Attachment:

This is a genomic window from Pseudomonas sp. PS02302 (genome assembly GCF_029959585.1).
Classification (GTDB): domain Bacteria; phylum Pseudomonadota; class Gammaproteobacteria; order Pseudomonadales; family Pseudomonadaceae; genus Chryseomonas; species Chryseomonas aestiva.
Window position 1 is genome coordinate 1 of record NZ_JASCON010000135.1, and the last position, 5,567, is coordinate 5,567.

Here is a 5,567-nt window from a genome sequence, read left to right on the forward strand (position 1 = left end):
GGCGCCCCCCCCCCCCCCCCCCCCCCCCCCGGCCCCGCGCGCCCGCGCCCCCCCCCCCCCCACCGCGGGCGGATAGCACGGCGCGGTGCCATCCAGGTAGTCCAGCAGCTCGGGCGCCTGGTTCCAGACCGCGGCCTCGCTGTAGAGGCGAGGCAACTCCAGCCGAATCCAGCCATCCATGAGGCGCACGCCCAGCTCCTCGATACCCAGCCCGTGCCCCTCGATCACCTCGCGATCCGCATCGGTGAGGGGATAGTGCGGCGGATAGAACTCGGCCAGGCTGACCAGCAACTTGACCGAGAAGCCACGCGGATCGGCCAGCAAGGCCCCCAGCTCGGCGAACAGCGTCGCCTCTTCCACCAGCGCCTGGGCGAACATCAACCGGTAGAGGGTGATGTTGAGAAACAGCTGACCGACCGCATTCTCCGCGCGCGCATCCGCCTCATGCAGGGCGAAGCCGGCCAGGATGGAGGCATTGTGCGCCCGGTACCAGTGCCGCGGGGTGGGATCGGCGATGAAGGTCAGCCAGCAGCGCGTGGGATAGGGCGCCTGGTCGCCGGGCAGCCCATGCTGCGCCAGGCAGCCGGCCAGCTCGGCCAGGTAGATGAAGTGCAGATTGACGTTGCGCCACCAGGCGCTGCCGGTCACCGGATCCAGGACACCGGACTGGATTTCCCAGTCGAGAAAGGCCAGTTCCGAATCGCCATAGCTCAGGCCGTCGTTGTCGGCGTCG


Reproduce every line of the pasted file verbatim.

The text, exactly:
This is a genomic window from Pseudomonas sp. PS02302 (genome assembly GCF_029959585.1).
Classification (GTDB): domain Bacteria; phylum Pseudomonadota; class Gammaproteobacteria; order Pseudomonadales; family Pseudomonadaceae; genus Chryseomonas; species Chryseomonas aestiva.
Window position 1 is genome coordinate 1 of record NZ_JASCON010000135.1, and the last position, 5,567, is coordinate 5,567.

Here is a 5,567-nt window from a genome sequence, read left to right on the forward strand (position 1 = left end):
GGCGCCCCCCCCCCCCCCCCCCCCCCCCCCGGCCCCGCGCGCCCGCGCCCCCCCCCCCCCCACCGCGGGCGGATAGCACGGCGCGGTGCCATCCAGGTAGTCCAGCAGCTCGGGCGCCTGGTTCCAGACCGCGGCCTCGCTGTAGAGGCGAGGCAACTCCAGCCGAATCCAGCCATCCATGAGGCGCACGCCCAGCTCCTCGATACCCAGCCCGTGCCCCTCGATCACCTCGCGATCCGCATCGGTGAGGGGATAGTGCGGCGGATAGAACTCGGCCAGGCTGACCAGCAACTTGACCGAGAAGCCACGCGGATCGGCCAGCAAGGCCCCCAGCTCGGCGAACAGCGTCGCCTCTTCCACCAGCGCCTGGGCGAACATCAACCGGTAGAGGGTGATGTTGAGAAACAGCTGACCGACCGCATTCTCCGCGCGCGCATCCGCCTCATGCAGGGCGAAGCCGGCCAGGATGGAGGCATTGTGCGCCCGGTACCAGTGCCGCGGGGTGGGATCGGCGATGAAGGTCAGCCAGCAGCGCGTGGGATAGGGCGCCTGGTCGCCGGGCAGCCCATGCTGCGCCAGGCAGCCGGCCAGCTCGGCCAGGTAGATGAAGTGCAGATTGACGTTGCGCCACCAGGCGCTGCCGGTCACCGGATCCAGGACACCGGACTGGATTTCCCAGTCGAGAAAGGCCAGTTCCGAATCGCCATAGCTCAGGCCGTCGTTGTCGGCGTCG